‘The Company You Keep’


Robert Redford’s career as a director continues its “good liberal” phase, and he’s three for three now in films that feature a great cast, political relevance and a distinct inability to take off and soar. After Afghan War intrigue in “Lions for Lambs” and Lincoln assassination courtroom drama in “The Conspirator,” he turns to revisit the 1960s and its aftermath in “The Company You Keep,” a thriller with similarly middling results.

The Company You Keep (Runaway)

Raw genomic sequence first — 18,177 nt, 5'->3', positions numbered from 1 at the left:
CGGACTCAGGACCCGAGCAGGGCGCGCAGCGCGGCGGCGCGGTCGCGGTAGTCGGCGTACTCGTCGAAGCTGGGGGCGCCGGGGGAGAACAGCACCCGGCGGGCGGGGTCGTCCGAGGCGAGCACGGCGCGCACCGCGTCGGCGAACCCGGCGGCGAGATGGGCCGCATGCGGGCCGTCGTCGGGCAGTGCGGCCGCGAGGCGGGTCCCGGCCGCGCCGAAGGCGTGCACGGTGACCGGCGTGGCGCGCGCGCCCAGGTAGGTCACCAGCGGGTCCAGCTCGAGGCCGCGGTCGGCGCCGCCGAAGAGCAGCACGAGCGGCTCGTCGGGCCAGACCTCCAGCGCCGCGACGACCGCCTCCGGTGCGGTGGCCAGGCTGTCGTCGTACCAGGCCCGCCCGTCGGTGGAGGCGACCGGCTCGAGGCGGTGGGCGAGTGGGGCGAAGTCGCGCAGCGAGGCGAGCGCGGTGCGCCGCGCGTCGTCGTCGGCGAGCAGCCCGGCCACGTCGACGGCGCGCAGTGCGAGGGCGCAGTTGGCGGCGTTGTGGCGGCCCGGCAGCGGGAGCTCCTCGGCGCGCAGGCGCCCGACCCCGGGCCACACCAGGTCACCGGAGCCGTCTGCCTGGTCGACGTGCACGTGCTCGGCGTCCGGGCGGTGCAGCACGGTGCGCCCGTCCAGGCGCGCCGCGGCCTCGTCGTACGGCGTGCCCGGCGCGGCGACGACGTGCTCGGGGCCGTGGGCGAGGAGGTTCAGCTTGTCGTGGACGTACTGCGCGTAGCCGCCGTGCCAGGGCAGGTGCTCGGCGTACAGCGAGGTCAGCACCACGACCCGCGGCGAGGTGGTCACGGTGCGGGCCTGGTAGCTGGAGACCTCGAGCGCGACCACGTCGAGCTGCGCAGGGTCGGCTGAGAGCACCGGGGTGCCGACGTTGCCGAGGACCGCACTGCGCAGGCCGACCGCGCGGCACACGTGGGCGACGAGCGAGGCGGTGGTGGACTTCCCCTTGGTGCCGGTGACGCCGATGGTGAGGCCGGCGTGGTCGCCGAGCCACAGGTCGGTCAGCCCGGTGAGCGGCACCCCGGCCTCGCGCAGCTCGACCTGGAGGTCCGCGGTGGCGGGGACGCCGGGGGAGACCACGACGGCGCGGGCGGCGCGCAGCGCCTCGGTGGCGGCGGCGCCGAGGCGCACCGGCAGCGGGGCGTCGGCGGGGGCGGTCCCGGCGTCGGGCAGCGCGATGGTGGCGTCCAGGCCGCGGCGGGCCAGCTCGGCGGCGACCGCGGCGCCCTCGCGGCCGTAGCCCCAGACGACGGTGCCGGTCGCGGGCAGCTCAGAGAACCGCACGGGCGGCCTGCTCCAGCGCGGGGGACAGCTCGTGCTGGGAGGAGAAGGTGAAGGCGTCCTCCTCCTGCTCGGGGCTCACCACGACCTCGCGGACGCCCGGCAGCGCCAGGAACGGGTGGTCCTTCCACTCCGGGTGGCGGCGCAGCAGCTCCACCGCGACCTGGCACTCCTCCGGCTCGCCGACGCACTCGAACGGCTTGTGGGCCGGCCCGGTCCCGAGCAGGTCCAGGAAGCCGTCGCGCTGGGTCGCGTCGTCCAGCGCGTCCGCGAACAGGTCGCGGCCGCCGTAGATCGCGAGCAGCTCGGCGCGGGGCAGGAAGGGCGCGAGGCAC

When peaceful protest failed to stop the slaughter in Vietnam in the ’60s, a small group of Students for a Democratic Society splintered off to form the Weather Underground, a radical faction that used bank robberies and bombings in a failed attempt to bring down the establishment. After some deaths and arrests, most of its members went into hiding, living entirely different lives under assumed names for decades. Redford’s film follows what happens when the FBI captures one former Weatherman (Susan Sarandon) while another (Redford) is outed by an aggressive reporter (Shia LaBeouf). The ethics of political or journalistic purity at the expense of ruined lives are explored in some interesting ways, but despite casting LaBeouf as the Generation Y foil, “The Company You Keep” remains a mostly Boomer-oriented flashback.